One reality of cryptocurrency mining is that you are almost certainly going to need multiple units to reach whatever goals you have. The way most people do this is pay for / ROI on their existing units and then they will add more units and repeat the cycle again.
At first this is easy when you only have a few units but it gets more complex as you add more units. You will need better infrastructure and management tools as you scale up to manage them effectively. I’ve been going through this process for a ASIC farm build-out and wanted to share some of the tools I’ve found and used to make scaling up much more effective.
Today I’m going to cover an official tool from Goldshell called “Yotta BC” that lets you do a lot of cool things like tell all of your miners to change pools at once, view the status of all miners in one fell swoop, fix miners that have lost their IP address and lots of other critical functions. Let’s take a look!
Yotta BC is an incredibly useful tool. Even just taking the screenshot at the top of the article you can actually see two issues (they’re highlighted in red by Yotta BC). Can you spot them?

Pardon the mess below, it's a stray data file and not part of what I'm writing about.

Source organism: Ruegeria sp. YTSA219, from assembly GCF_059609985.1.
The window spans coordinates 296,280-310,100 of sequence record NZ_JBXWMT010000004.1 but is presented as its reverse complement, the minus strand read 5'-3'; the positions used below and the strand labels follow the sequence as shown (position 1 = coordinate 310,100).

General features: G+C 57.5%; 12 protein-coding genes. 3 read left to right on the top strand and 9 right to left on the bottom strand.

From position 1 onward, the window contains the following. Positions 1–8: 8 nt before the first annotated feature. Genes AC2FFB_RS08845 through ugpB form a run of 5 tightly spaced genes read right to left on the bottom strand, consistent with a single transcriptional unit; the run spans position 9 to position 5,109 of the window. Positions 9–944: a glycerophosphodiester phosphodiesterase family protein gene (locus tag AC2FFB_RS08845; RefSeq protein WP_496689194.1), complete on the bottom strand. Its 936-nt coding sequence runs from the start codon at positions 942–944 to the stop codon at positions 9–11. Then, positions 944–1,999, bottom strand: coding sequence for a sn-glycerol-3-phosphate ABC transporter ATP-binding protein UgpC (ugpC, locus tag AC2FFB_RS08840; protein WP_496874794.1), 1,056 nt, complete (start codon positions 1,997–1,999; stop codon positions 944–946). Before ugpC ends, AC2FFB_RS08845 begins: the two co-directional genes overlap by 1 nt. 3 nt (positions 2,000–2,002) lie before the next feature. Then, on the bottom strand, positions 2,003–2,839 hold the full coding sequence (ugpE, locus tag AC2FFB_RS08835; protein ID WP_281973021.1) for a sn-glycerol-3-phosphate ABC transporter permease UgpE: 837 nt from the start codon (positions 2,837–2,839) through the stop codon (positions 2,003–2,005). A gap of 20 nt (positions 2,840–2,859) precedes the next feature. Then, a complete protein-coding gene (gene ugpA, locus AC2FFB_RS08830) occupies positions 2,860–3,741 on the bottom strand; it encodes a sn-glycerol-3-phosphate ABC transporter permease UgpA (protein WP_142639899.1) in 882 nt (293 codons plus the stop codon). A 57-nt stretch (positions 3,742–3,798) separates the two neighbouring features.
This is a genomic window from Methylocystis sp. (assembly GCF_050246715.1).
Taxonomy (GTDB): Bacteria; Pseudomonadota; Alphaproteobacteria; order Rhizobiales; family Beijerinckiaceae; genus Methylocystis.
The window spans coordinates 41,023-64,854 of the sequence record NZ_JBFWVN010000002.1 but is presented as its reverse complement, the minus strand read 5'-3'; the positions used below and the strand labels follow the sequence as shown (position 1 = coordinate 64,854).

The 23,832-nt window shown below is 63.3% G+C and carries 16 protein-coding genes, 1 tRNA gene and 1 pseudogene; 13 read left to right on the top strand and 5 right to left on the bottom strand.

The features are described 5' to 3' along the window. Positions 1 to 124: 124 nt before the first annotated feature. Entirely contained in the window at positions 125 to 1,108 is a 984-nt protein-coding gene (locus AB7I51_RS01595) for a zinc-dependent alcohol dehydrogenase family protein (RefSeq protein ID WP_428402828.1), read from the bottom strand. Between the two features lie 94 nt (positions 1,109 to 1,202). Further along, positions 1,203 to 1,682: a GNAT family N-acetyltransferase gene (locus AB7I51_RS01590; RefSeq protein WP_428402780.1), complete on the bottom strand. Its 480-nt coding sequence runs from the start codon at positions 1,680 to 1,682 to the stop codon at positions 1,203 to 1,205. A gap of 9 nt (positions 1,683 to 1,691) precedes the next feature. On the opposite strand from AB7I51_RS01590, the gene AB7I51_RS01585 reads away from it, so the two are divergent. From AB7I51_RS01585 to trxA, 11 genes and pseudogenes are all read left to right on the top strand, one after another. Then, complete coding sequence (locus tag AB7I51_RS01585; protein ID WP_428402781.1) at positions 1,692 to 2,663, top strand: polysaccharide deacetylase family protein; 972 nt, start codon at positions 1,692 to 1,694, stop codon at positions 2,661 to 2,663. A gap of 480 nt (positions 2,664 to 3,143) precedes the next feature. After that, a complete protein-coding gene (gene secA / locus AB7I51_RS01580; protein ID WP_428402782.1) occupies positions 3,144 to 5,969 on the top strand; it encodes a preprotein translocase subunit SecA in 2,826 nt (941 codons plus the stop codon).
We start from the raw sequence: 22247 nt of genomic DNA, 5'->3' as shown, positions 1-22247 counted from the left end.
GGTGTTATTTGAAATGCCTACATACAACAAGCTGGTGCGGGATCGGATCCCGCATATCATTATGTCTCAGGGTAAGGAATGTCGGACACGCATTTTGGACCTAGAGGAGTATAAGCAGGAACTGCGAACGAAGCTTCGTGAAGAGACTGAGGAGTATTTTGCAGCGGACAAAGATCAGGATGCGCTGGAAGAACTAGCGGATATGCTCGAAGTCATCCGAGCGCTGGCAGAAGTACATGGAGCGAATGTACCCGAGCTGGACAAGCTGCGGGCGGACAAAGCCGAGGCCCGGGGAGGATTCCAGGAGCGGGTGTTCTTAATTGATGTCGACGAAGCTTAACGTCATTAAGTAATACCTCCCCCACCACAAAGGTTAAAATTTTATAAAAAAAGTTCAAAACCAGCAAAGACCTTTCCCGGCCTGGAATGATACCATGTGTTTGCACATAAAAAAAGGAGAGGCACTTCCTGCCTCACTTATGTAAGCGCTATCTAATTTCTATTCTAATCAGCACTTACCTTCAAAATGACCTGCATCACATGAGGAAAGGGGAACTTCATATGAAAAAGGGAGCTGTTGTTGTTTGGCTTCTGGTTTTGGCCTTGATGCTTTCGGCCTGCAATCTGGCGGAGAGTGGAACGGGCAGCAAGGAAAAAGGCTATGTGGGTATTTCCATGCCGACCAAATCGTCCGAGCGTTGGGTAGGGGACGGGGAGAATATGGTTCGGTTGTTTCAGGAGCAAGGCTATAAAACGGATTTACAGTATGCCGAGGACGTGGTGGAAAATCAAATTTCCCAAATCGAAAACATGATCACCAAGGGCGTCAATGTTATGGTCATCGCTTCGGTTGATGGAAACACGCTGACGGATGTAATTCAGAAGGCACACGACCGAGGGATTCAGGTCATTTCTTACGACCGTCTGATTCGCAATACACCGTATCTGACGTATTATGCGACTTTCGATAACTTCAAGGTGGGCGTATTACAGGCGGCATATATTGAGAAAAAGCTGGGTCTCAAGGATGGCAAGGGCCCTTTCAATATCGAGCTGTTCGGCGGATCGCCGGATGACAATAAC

One is #1’s fan speed is showing 343320 (a normal reading is somewhere between 1000-4000 RPM roughly) which usually indicates a failed fan or a failed sensor (or both). That is a bad reading because if it was really spinning that fast and it broke apart (which it would long, long before reaching those speeds on the reading) it would be difficult to even calculate the force the fragments would have and the damage it would cause. It has been like this since I got that CK-Box and I have verified the fan is spinning (indicating it’s just the fan sensor and not the actual fan, replacing the fan would fix this). I did not want to replace it yet and have any downtime on it but at these prices (Jan 2022) it’s probably time to replace that fan soon.
The second one is that my KD-Box No. #27 has a 31% reject rate (common problem with these even with the latest firmware although it happens less now with the patches). That one just needs a reboot. I rebooted it and by the time I had finished this article the reject rate was back at 2.8%.
I could have caught the reject rate with the pool management software if I’d checked but a lot of issues Yotta BC can find won’t appear on your pool such as the fan speed example. Some other useful features are:
- Changing configuration settings on multiple miners at the same time. This includes pools, power plans, algorithm selection (for multi-algo capable miners like the HS-Box), network settings
- Can do bulk firmware updates, factory resets and cloud configuration for the new Goldshell cloud management application (also free) at the Official Goldshell Hub
- Rescuing miners that have lost their IP address and are unreachable by connecting a laptop running Yotta BC directly to the miner’s Ethernet port